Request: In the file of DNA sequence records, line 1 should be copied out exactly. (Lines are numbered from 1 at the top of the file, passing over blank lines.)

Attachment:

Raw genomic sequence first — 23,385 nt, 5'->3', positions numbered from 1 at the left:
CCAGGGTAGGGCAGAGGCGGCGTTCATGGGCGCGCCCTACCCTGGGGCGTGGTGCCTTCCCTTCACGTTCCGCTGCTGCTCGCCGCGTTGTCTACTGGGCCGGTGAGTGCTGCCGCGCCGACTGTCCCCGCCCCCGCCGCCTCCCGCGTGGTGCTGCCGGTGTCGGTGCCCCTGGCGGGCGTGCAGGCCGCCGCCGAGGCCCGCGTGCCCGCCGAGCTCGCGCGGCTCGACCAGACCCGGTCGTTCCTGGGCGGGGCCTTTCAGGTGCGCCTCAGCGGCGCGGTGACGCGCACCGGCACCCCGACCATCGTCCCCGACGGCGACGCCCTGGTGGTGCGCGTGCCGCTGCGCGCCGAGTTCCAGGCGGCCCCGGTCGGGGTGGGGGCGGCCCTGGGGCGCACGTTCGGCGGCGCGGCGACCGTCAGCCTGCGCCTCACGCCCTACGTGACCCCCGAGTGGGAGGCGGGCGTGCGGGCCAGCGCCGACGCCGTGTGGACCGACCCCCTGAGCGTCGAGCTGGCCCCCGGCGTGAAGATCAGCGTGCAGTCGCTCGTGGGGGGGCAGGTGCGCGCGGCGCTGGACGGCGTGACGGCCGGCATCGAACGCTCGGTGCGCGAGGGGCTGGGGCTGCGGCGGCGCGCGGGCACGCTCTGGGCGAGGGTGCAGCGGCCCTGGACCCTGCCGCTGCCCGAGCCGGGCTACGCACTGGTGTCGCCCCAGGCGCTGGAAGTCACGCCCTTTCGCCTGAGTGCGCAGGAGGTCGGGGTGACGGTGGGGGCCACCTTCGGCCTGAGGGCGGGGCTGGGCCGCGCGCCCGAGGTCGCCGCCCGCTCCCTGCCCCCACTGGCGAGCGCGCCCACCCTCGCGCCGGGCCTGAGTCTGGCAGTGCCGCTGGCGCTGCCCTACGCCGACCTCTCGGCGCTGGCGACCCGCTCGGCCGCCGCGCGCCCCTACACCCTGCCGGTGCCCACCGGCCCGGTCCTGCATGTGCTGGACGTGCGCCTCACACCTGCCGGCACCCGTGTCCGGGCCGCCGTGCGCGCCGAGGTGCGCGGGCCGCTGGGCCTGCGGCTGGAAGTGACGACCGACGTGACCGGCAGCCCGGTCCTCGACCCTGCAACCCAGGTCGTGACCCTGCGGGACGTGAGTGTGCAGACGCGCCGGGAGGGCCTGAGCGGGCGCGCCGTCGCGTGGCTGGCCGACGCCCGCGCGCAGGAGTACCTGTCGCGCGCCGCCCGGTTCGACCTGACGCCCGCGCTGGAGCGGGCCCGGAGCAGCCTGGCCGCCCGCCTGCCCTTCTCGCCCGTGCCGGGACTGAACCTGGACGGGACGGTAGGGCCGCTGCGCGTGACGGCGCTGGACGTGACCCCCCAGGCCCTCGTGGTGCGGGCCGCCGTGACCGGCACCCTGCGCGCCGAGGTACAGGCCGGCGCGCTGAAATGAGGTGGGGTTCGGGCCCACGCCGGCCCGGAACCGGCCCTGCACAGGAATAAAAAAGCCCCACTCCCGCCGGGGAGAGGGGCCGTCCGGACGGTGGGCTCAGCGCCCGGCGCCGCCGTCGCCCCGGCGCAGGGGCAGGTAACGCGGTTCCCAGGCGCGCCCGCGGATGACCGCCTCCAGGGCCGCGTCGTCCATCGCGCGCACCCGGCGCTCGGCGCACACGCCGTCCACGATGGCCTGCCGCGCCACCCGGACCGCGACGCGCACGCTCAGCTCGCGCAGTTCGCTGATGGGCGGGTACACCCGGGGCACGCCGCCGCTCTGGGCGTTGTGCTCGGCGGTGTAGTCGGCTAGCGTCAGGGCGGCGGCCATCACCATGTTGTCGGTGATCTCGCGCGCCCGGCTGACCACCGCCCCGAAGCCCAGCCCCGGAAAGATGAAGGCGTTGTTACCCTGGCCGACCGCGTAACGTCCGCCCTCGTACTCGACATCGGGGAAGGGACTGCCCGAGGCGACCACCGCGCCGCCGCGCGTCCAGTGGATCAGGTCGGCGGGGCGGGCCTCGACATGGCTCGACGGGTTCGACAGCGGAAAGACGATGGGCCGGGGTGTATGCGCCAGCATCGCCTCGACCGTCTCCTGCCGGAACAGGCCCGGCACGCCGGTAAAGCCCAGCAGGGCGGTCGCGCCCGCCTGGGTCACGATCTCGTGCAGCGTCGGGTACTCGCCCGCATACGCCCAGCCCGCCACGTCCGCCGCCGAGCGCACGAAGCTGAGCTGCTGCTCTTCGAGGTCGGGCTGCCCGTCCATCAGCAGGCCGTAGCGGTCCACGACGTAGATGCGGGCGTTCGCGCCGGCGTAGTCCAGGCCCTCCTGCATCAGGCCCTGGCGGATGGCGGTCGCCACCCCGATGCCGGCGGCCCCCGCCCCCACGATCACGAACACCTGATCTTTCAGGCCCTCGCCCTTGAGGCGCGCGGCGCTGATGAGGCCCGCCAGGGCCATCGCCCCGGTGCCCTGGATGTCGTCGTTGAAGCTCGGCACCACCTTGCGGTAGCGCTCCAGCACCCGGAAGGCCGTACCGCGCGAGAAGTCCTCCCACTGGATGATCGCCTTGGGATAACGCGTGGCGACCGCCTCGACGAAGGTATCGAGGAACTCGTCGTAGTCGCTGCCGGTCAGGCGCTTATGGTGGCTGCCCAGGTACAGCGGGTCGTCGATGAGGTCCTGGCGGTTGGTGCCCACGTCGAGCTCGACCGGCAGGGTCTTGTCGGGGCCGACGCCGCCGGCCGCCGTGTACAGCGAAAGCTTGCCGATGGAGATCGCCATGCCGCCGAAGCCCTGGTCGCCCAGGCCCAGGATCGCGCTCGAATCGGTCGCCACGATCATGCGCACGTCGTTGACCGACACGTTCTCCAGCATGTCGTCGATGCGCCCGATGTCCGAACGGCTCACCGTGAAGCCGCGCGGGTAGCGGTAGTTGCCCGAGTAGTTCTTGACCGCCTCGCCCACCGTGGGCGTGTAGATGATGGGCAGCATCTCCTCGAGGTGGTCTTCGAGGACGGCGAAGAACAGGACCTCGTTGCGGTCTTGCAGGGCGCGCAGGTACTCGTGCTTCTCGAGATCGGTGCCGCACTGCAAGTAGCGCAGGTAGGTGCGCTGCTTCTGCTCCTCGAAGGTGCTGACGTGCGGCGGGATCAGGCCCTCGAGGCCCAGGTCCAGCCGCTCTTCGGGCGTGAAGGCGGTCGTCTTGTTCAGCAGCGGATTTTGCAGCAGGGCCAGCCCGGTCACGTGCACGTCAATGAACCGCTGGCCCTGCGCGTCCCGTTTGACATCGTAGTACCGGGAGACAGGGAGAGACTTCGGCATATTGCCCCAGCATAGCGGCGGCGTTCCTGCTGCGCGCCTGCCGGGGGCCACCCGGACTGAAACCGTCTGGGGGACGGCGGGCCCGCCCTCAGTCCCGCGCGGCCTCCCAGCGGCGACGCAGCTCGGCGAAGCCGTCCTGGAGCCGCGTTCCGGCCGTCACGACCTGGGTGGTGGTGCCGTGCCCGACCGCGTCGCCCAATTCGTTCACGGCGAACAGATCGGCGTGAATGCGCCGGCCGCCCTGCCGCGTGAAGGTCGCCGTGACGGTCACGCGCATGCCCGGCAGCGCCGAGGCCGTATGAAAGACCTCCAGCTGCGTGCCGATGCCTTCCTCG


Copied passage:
Raw genomic sequence first — 23,385 nt, 5'->3', positions numbered from 1 at the left: